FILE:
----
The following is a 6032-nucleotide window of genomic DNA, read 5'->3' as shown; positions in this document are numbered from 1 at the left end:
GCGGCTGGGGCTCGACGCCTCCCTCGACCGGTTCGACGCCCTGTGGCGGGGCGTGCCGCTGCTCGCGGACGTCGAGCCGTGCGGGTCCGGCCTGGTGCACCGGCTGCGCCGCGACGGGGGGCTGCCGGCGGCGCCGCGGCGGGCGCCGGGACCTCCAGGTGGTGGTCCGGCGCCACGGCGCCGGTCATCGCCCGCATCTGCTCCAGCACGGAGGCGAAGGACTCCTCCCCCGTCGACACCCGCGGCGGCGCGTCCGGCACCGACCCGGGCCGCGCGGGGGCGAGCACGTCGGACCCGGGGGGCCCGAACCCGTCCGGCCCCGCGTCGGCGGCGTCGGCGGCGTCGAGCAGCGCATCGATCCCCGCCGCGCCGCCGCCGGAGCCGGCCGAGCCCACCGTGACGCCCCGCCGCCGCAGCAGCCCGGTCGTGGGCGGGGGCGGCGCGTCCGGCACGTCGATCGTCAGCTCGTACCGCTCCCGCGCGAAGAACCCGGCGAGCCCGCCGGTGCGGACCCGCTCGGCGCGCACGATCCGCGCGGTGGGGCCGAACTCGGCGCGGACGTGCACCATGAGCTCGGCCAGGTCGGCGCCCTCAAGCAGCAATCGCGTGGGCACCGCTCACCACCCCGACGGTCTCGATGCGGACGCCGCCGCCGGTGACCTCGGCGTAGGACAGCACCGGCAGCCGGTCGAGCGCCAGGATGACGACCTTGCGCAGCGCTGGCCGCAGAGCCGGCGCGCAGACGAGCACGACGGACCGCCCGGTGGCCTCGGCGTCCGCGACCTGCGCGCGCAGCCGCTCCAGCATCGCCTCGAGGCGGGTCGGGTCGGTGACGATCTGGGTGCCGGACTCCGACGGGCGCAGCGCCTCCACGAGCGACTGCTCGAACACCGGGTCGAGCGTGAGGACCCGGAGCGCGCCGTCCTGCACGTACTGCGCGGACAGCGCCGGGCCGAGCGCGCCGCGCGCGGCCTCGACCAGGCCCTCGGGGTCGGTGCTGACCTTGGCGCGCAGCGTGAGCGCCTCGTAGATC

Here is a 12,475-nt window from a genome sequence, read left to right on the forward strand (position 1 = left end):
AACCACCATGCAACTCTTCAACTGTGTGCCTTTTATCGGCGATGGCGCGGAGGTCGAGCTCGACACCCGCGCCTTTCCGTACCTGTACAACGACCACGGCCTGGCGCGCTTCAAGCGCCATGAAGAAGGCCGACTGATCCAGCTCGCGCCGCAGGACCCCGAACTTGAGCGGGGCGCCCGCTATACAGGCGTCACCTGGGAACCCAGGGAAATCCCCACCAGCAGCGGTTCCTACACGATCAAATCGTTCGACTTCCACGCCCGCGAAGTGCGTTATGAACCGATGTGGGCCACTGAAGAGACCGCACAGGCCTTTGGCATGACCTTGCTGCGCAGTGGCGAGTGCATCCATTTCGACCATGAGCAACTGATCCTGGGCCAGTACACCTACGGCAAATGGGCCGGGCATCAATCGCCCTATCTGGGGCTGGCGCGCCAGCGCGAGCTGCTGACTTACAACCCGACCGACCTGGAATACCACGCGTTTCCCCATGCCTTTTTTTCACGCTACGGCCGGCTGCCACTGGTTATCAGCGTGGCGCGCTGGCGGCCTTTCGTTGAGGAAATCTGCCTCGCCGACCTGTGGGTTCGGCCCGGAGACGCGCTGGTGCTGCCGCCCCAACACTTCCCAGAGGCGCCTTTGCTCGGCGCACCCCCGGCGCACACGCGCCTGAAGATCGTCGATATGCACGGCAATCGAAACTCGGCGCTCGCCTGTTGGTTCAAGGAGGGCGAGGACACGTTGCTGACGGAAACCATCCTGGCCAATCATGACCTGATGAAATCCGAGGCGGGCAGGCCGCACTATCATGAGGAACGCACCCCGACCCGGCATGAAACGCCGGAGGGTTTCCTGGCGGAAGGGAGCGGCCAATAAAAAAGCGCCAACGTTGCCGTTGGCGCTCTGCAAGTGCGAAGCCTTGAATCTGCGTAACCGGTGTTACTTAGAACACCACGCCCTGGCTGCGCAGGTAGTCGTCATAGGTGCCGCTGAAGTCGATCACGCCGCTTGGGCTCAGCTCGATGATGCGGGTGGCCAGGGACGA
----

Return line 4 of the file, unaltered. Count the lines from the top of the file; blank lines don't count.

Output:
AACCACCATGCAACTCTTCAACTGTGTGCCTTTTATCGGCGATGGCGCGGAGGTCGAGCTCGACACCCGCGCCTTTCCGTACCTGTACAACGACCACGGCCTGGCGCGCTTCAAGCGCCATGAAGAAGGCCGACTGATCCAGCTCGCGCCGCAGGACCCCGAACTTGAGCGGGGCGCCCGCTATACAGGCGTCACCTGGGAACCCAGGGAAATCCCCACCAGCAGCGGTTCCTACACGATCAAATCGTTCGACTTCCACGCCCGCGAAGTGCGTTATGAACCGATGTGGGCCACTGAAGAGACCGCACAGGCCTTTGGCATGACCTTGCTGCGCAGTGGCGAGTGCATCCATTTCGACCATGAGCAACTGATCCTGGGCCAGTACACCTACGGCAAATGGGCCGGGCATCAATCGCCCTATCTGGGGCTGGCGCGCCAGCGCGAGCTGCTGACTTACAACCCGACCGACCTGGAATACCACGCGTTTCCCCATGCCTTTTTTTCACGCTACGGCCGGCTGCCACTGGTTATCAGCGTGGCGCGCTGGCGGCCTTTCGTTGAGGAAATCTGCCTCGCCGACCTGTGGGTTCGGCCCGGAGACGCGCTGGTGCTGCCGCCCCAACACTTCCCAGAGGCGCCTTTGCTCGGCGCACCCCCGGCGCACACGCGCCTGAAGATCGTCGATATGCACGGCAATCGAAACTCGGCGCTCGCCTGTTGGTTCAAGGAGGGCGAGGACACGTTGCTGACGGAAACCATCCTGGCCAATCATGACCTGATGAAATCCGAGGCGGGCAGGCCGCACTATCATGAGGAACGCACCCCGACCCGGCATGAAACGCCGGAGGGTTTCCTGGCGGAAGGGAGCGGCCAATAAAAAAGCGCCAACGTTGCCGTTGGCGCTCTGCAAGTGCGAAGCCTTGAATCTGCGTAACCGGTGTTACTTAGAACACCACGCCCTGGCTGCGCAGGTAGTCGTCATAGGTGCCGCTGAAGTCGATCACGCCGCTTGGGCTCAGCTCGATGATGCGGGTGGCCAGGGACGA